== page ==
Presentation on theme: "Chapter 14 Section 3. Freedom of Speech What is speech? –Pure Speech Verbal expression before an audience that has chosen to listen. Opinions/thoughts."— Presentation transcript:
Freedom of Speech What is speech? –Pure Speech Verbal expression before an audience that has chosen to listen. Opinions/thoughts Power of words Examples? –Symbolic Speech Using actions or symbols to express views Examples?
Freedom of Speech Evaluated by U.S. vs. O’Brien-1968 Burned draft cards The govt. can forbid speech if –Falls into the Constitutional Power of the government –It pertains to enhancing a govt. interest outside of the issue of free speech Limit expressive Conduct
Regulating Speech Seditious Speech (Outlawed) –Any speech that resists lawful authority or to overthrow the government How? –Clear and Present Danger When speech presents immediate danger –Schenck vs. United States
Regulating Speech “The question in every case is whether the words are used in such circumstances and are of a nature to create a clear and present danger that they will bring about the substantive evils that Congress has the right to prevent…” Justice Oliver Wendell Holmes Jr. 1919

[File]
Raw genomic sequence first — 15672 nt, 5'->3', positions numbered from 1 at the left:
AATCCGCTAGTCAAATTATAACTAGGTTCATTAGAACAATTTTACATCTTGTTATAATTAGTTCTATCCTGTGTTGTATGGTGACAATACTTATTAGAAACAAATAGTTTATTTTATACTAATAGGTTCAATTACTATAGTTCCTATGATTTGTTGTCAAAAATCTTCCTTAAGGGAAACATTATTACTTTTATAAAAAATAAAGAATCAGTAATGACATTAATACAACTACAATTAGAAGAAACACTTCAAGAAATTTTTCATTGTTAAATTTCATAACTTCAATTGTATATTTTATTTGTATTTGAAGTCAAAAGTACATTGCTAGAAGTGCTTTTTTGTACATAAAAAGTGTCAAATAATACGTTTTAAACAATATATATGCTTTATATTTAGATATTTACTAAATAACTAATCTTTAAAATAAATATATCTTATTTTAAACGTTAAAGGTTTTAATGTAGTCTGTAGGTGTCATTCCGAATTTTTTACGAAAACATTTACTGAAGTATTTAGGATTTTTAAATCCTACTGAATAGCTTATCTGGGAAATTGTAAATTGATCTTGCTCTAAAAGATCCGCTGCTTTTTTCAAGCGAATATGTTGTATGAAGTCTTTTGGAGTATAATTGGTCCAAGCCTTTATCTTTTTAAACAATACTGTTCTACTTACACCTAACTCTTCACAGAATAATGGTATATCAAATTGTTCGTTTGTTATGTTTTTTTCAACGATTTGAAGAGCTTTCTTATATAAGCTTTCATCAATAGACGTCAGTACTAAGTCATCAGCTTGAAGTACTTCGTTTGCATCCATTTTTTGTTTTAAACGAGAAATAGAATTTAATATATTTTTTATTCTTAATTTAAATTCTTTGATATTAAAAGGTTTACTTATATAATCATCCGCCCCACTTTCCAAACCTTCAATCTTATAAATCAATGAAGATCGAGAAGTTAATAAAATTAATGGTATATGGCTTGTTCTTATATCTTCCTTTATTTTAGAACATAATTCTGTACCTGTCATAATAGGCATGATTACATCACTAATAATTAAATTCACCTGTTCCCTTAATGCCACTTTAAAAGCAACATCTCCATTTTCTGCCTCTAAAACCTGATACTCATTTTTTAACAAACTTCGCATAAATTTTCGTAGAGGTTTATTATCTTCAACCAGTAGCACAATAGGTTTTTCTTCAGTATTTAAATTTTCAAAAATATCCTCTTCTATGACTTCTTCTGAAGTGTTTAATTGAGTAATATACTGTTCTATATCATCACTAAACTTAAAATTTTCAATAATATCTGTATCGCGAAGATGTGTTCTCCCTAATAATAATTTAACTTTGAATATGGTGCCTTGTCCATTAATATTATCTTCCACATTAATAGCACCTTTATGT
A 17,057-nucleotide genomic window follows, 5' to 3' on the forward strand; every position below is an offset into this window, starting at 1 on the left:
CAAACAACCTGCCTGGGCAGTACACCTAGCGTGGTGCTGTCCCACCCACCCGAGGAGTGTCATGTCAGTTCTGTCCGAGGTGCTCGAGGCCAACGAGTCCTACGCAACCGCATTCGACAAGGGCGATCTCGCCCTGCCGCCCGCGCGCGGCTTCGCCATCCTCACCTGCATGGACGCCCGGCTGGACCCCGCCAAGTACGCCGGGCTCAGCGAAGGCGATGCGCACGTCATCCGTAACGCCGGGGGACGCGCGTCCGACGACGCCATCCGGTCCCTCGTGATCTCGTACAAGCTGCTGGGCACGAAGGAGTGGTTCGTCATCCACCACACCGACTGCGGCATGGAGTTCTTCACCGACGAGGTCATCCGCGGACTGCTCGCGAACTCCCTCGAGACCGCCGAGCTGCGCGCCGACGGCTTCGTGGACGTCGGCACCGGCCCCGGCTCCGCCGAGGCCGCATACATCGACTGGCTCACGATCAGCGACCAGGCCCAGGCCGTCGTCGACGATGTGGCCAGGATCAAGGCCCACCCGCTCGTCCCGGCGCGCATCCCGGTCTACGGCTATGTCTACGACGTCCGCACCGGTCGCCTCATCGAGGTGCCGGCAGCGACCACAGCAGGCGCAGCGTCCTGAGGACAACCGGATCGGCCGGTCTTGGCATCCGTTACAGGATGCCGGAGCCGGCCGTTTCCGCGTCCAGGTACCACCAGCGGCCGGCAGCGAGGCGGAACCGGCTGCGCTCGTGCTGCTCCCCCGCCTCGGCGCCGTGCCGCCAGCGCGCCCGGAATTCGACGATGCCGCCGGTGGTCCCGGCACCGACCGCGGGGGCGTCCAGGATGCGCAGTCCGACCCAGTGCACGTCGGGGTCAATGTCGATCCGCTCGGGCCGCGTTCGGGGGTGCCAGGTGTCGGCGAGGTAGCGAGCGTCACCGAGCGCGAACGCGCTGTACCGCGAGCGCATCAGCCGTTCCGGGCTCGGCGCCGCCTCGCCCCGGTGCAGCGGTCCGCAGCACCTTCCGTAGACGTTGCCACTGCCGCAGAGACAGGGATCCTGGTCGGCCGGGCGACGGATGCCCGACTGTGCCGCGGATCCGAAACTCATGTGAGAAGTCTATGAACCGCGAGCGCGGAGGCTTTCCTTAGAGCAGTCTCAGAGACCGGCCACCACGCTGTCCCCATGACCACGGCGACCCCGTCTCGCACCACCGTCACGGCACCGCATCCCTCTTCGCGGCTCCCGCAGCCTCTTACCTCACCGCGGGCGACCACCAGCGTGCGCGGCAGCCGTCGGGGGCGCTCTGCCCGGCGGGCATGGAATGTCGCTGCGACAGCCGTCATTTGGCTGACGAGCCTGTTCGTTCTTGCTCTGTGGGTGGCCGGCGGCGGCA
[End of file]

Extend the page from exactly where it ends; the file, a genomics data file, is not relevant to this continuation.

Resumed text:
Regulating Speech Bad Tendency Doctrine (1925) –Speech that has the tendency to lead to illegal action (Overturned by Brandenburg Case) Preferred Position Doctrine (1940s) –fundamental freedoms overall constitutional freedoms (1 st Amendment) –(Murdock vs. PA)
Regulating Speech Examples Yates v. United States –Difference between people believing in an action and urging them to take action Brandburg vs. Ohio –Speech that intends to create immediate acts of violence.
Unprotected Speech Defamatory Speech –Slander….Libel Allowed for criticism of govt…fear that “The people” would be silenced “Fighting Words” 1942 –“Any defensive, derisive, or annoying word to any other person who is lawfully in street or public place.” –“inflict injury or tend to incite an immediate breech of peace”
Unprotected Speech Bethel School District vs. Fraser (1986) –School officials decide “what manner of speech in the classroom or in school assembly is appropriate.” Hazelwood School District Case (1988) –Student newspapers/extracurricular –Activities are “part of school curriculum”